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Western Press Review: Iraq Agreement Continues To Stir Controversy

By Jeremy Bransten, Dora Slaba and Esther Pan

Prague, 26 February 1998 (RFE/RL) -- Iraq continues to dominate international commentary in the Western press.

NEW YORK TIMES: Some provisions require close watching

The New York Times, in an editorial today, writes: "Now that the full text of Secretary-General Kofi Annan's agreement with Saddam Hussein has been published, it is clear that some provisions require close watching to prevent a weakening of weapons inspections." The paper further warns: "It is imperative that the deal not undercut the position of chief inspector Richard Butler and the technical experts working for him. Cosmetic concessions to Iraqi pride are fine, but Butler and his crew must remain firmly in control of all inspections and free to judge whether Iraq is complying with its newly reinforced commitments."

WASHINGTON POST: Stout principles have fallen by the wayside

The Washington Post, in a commentary entitled 'Reversing Course on Iraq', criticizes the Clinton administration for backing away from its original demands: "Until recently, the Clinton administration firmly believed that Saddam Hussein should have no say in the composition of inspection teams searching for weapons of mass destruction in Iraq. Just as firmly, the U.S. government insisted that the inspectors should be independent and should report only, and directly, to the Security Council. Yet in the agreement reached between Kofi Annan and Saddam Hussein, it now emerges, both those stout principles have fallen by the wayside."

The paper adds that Annan's role is "troubling, not because anyone questions his integrity but because he has now invested so much in this agreement; can he be arbiter and prosecutor at once?" the Post asks. In the end, the paper notes, Annan cannot be blamed for the deal, however flawed it may be, noting that it is the result of a defective U.S. policy: "Kofi Annan is not responsible for the shortcomings of the agreement; he went to Baghdad and did what the United Nations asked. The United States threatened force but seemed not to want to use it. It likened Saddam Hussein to Hitler but wasn't prepared to deal with him as a Hitler must be dealt with. The United States said it would negotiate, but it sent Mr. Annan to negotiate, and that's exactly what he did."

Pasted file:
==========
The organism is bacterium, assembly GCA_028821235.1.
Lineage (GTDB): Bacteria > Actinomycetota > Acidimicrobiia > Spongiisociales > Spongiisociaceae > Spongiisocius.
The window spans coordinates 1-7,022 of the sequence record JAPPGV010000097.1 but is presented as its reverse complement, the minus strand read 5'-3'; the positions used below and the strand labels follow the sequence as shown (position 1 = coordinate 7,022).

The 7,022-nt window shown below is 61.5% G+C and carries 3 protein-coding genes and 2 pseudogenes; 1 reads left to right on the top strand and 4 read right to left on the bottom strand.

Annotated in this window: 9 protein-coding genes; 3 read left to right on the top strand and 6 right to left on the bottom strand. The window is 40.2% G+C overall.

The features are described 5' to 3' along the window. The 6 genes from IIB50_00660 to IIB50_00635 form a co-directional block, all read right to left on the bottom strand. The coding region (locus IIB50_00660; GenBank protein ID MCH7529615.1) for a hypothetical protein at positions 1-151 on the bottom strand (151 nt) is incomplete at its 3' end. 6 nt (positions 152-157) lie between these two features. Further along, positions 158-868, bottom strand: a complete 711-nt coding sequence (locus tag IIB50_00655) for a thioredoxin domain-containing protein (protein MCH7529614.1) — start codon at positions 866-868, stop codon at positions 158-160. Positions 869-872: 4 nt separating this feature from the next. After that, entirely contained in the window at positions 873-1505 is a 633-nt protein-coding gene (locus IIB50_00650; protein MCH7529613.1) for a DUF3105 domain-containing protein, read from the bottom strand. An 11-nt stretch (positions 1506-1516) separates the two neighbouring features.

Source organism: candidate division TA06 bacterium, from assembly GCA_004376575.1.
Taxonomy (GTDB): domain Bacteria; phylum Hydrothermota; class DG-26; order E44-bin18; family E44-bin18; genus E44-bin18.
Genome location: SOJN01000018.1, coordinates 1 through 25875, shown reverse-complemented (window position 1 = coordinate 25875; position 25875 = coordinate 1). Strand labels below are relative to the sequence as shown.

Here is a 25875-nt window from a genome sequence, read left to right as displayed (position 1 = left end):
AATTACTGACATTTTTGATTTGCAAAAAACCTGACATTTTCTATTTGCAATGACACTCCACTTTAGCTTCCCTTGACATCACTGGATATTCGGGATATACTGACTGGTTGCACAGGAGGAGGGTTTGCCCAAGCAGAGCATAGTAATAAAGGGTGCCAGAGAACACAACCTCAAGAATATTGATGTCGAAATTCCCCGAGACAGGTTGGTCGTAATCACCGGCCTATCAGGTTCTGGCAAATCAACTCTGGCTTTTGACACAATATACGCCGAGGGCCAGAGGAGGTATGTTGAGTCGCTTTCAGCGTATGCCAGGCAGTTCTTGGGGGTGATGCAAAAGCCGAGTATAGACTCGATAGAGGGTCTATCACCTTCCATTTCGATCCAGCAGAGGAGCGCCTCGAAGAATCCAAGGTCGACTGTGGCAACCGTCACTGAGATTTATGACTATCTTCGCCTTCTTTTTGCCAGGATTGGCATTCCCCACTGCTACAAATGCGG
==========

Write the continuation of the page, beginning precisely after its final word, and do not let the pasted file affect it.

L'HUMANITE: Americans were unable to dictate their law to the international community

In much of Europe, and especially France, where the accord is generally viewed as a triumph, commentaries couldn't be more different. France's L'Humanite notes that "For the first time since the end of the Cold War, the Americans were unable to dictate their law to the international community." The paper says the accord must pave the way to opening "a new stage in relations between the world and the Iraqi people, who have suffered too much." It also says the ascendance of UN diplomacy should lead to the implementation of all Security Council resolutions, especially those concerning Israel and the occupied territories.

LES ECHOS: The Baghdad accord has once again placed the UN at the heart of diplomatic activity

Another French paper, Les Echos, agrees that the latest agreement with Baghdad strengthens the overall hand of the UN, writing: "The Baghdad accord has once again placed the UN at the heart of diplomatic activity and illustrated a certain isolation of the United States, which must now struggle to pick up the initiative in the Middle East."

LIBERATION: Each EU member sang his solo

But Liberation cautions that this UN triumph masks a European failure: "In the Iraq crisis, the fifteen members of the European Union once again played their individual roles in the theater of their unintegrated foreign policy. Each one sang his solo, with no regard for harmony."

LE FIGARO: Europe did not appear to step together

The Paris-based Le Figaro concurs, writing: "Where was Europe in all this? Europe, overall, did not appear to step together. Chirac and Vedrine did their best. Germany absented itself this time, which was regrettable."

IRISH TIMES: The U.S. owes a debt of gratitude to Annan

Meanwhile, The Irish Times says the U.S. owes a debt of gratitude to Annan and it adds that "Mr Annan is entitled now to have the US pay up its accumulated arrears to the world body."

EL PAIS: The objective of Americans is to get a hand on Iraqi oil

Lastly, K.S. Karol, in Spain's El Pais, muses on how the latest Iraq crisis has affected U.S.-Russian relations: "Washington is not waiting for Russia to rejoin the highest levels of the international scene. Persuaded that his 'friend Boris' was making nothing more than a gesture without importance, Bill Clinton said disparagingly: 'Niet does not necessarily mean no.' Many in Russia remember a time when 'niet' clearly meant no, and Washington paid attention. At the cost of their cordial relationship, the American president loosed an avalanche of articles and TV programs hostile to his Iraq policy. They insisted on the importance of Russia's 'vital interests' in Iraq. Saddam Hussein owes Russia more than $8 billion and is at the point of confirming huge contracts with the giants of Russian oil, Gazprom and Lukoil, to exploit Iraq's gas and petroleum resources. Nothing more is necessary to come to the conclusion that the objective of Americans is to get a hand on this oil."